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Off-Budget Borrowing: What It Is? – IMPRI Impact And Policy Research Institute

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Off-Budget Borrowing: What it is?

Nandu S

Abstract

The relevance of understanding the fiscal position of India and its states is always complex as well as interestingly pertinent. Here we will have a closer look at the concept of Off-budget borrowing and its correlated effects on the public finance. The policy insight here mainly discusses about the key idea of extra budget borrowings which is not really discussed across the economic literature though there is a rising relevance in the Indian public finance.

We also discuss why government go for the off-budget borrowings from a fundamental axis by looking at some of the examples and case studies in Indian economy with a specific example of the state of Kerala. It also sheds some light on questions like why extra borrowing could be a problem and, if it becomes a threat, what is the generic way out?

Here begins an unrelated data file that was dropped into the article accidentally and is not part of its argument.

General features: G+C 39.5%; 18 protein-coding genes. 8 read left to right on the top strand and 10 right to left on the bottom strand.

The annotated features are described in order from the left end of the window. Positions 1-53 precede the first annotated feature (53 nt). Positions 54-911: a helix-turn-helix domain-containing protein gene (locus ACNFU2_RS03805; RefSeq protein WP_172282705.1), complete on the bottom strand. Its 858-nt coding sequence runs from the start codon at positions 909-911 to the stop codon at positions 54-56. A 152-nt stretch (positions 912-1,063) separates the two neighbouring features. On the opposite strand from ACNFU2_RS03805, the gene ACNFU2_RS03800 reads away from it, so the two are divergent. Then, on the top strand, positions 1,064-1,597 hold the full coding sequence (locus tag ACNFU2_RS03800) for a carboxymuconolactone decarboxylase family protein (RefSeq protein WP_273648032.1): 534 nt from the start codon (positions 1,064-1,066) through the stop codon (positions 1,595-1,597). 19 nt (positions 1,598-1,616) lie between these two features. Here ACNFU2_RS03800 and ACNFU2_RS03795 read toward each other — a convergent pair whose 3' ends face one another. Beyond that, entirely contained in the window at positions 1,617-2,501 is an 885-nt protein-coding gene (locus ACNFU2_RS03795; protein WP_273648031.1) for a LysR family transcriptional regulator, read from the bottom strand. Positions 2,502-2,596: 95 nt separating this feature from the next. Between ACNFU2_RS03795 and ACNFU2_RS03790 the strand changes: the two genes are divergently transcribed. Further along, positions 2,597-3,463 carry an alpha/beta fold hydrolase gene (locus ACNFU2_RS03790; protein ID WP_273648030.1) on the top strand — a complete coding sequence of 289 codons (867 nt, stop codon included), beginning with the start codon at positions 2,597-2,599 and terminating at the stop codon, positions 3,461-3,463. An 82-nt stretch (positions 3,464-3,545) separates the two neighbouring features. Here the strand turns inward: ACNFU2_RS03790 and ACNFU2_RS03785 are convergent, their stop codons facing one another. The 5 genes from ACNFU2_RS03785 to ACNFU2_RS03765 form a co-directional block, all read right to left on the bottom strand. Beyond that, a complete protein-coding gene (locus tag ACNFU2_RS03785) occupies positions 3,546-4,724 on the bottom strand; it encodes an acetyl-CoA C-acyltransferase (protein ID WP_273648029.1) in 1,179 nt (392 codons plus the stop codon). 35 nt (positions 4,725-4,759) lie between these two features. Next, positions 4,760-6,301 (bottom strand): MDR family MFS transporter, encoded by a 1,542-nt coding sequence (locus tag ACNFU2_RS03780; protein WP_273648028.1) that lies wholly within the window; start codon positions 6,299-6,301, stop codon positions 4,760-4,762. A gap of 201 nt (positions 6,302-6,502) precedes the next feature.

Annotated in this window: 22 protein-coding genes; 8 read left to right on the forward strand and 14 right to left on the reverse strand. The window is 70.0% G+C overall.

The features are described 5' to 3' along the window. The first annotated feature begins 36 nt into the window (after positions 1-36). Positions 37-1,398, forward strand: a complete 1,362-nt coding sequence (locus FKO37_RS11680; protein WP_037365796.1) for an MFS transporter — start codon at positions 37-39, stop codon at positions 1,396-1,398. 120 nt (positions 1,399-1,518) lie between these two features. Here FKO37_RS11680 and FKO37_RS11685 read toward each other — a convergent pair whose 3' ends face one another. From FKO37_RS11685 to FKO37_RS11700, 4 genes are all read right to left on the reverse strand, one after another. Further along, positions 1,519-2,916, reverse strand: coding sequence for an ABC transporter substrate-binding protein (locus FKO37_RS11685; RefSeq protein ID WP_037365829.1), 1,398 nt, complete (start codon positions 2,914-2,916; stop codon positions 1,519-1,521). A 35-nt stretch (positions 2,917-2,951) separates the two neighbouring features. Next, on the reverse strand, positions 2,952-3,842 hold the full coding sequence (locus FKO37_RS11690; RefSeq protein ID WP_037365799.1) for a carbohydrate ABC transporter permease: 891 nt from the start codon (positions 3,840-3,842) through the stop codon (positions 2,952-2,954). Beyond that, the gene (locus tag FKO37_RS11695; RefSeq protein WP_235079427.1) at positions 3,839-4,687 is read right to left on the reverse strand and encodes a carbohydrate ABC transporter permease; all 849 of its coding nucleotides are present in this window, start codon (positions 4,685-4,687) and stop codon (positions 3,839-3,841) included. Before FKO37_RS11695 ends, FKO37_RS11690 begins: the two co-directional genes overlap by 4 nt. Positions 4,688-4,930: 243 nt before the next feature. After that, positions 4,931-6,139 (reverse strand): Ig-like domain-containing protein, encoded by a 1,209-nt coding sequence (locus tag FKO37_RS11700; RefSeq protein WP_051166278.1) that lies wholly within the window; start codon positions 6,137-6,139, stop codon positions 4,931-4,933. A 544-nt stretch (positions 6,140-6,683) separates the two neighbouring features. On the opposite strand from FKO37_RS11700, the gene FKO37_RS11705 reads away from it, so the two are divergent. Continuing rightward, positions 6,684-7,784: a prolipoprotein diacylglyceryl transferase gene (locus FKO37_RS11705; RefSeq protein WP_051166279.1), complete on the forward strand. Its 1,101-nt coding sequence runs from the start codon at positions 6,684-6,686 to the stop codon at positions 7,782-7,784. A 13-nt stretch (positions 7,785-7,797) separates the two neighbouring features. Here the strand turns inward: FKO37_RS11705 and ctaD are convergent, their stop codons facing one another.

What is Off-Budget Borrowings?

Off-Budget Borrowing or extra budget borrowing is a way for the government to finance its expenditures while keeping the debt off the books. It means that the government asks another public institution to borrow on its behalf, so that the collected loan is not counted in the fiscal deficit. This intends to help the government to keep its fiscal deficit within acceptable limits, but on the other side it also reduces the transparency and accountability of its finances.

Looking around the theoretical aspects shows us that it is important to understand and keep an eye on the borrowing limit mainly as it aids in the government’s adherence to the goals established by the budgetary Responsibility and Budget Management (FRBM) Act and helps the government maintain budgetary restraint and prudence. In general, it also increases the government’s budgetary sustainability and legitimacy while lowering the burden of debt on present and future generations.